Chas the soloist

Dec 2018 Chas the soloist

Talking Elephant Records, TECD138, 2009

By John Firminger

STILL remembering the much admired Chas Hodges, to reiter­ate Mike Berry’s comments in his tribute to his pal, Chas really was a musical genius.

He certainly displayed that in many ways during his career. A perfect example is the solo self-titled album he cut in 2009 which I’d actually over-looked but deserves the attention of you BEATsters.

Completely solo with all the songs written by Chas, who also played all the instruments; key­boards, bass, Fender Telecaster, acoustic guitar, mandolin and his Uncle Alf’s old banjo, all of which demonstrated what a mountain of a talent he was.

The only other musician involved is Chas’s grandaughter Charlie, who contributes some sax here and there.

Intimate affair

All self-produced and engi­neered in his own home-studio, it’s quite an intimate affair, with some of the songs being either autobiographical or about some­body that Chas had known. Obviously a few of the songs bear a resemblance to Chas and Dave’s songs with their sing-along qualities, but that’s a com­pliment to Chas and the style of music he helped to create.

Set to a Jerry Lee-like rocker Didn’t Want To Do It In The Place, with piano and Chas also adding some fine electric guitar. The autobiographical No Set List is a bit of a skiffler with acoustic guitar and mandolin. The slow, languid I’m Outa Here is written about someone Chas worked with in the past.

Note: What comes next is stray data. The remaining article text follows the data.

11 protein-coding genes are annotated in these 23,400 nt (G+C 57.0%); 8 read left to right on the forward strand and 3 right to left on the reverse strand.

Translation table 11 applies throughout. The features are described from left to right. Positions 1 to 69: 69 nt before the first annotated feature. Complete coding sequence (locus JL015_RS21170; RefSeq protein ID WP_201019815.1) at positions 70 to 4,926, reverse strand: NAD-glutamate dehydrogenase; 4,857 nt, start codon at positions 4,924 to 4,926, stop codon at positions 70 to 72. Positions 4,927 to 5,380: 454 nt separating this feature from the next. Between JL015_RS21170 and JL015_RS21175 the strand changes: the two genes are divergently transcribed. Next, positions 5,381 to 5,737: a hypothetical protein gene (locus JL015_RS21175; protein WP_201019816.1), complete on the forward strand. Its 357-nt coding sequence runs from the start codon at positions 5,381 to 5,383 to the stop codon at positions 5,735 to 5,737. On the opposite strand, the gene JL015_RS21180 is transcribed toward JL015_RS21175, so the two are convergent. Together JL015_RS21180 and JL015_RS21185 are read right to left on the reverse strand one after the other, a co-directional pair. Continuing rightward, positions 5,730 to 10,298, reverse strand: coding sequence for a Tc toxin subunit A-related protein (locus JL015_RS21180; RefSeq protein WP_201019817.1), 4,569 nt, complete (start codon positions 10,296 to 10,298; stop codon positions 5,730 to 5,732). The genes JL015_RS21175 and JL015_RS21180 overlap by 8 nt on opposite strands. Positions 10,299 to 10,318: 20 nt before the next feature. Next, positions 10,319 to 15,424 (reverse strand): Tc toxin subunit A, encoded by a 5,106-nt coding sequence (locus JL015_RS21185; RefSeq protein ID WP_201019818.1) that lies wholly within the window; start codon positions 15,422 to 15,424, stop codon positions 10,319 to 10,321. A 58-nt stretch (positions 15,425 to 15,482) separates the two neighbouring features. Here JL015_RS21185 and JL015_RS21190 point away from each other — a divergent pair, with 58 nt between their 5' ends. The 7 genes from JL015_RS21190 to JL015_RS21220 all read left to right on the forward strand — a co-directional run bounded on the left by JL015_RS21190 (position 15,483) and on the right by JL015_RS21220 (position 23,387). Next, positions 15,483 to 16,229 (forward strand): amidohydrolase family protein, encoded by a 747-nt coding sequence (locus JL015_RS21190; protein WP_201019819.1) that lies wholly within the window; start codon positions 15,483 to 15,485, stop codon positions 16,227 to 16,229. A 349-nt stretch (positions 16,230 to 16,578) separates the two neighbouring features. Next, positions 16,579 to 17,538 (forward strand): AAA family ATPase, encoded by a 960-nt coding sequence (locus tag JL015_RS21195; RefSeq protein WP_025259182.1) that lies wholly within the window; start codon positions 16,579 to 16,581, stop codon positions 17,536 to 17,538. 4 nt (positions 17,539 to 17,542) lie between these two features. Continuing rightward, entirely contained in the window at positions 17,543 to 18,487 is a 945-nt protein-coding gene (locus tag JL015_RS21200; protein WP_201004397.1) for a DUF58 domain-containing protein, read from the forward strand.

Also ‘largely autobiographical’, according to Chas, The Ghost Is laid with some nice electric piano emphasising the song’s melody .

Chas recalls In Among The Sweet Things as ‘probably the first song he wrote on his own after ceasing to write with Dave Peacock, who also gave the song his approval: a gentle swinger about going out and meeting some of the ‘sweet things’ and again has an obvious Chas & Dave flavour.

Skinny Cats was inspired by an old folk tale that Chas once heard on radio, and rolls along with some fairground organ sounds plus some sax added from Charlie.

With its almost classical intro Don’t Want No Truck is like most of the songs on this album, sung in Chas’s distinct cockney dia­lect, which of course adds to their appeal.

The lilting Poor Man Down is a humorous song about how girls put down some of men’s feeble chat-up lines.

On Hungarian Rhapsody Rock Chas shows off his skills on his Pumpin’ piano with a touch of B Bumble & The Stingers as he rocks up the classical Liszt piece.

Making Up For Lost Time is a mid-tempo love song and inspired by one of Chas and wife Joan’s trip to the Mermaid Inn, in Rye.

Nobody’s Gonna Pine is right in a Chas & Dave groove, with its quick tempo and rapid-fire lyr­ics with Chas adding some banjo.

On She’s Turnin’ Monkey On Me, Chas brings out his old 1959 Hofner bass, and sounding really effective on this piece of Chas Hodges Poetry.

With overdubbed harmonies and mandolin, Last Kiss has a gentle latin flavour and a song marking the end of a relationship.

A self-contained affair, Chas himself was really pleased with the way this album had turned out and it’s a great tribute to the man and his musicianship.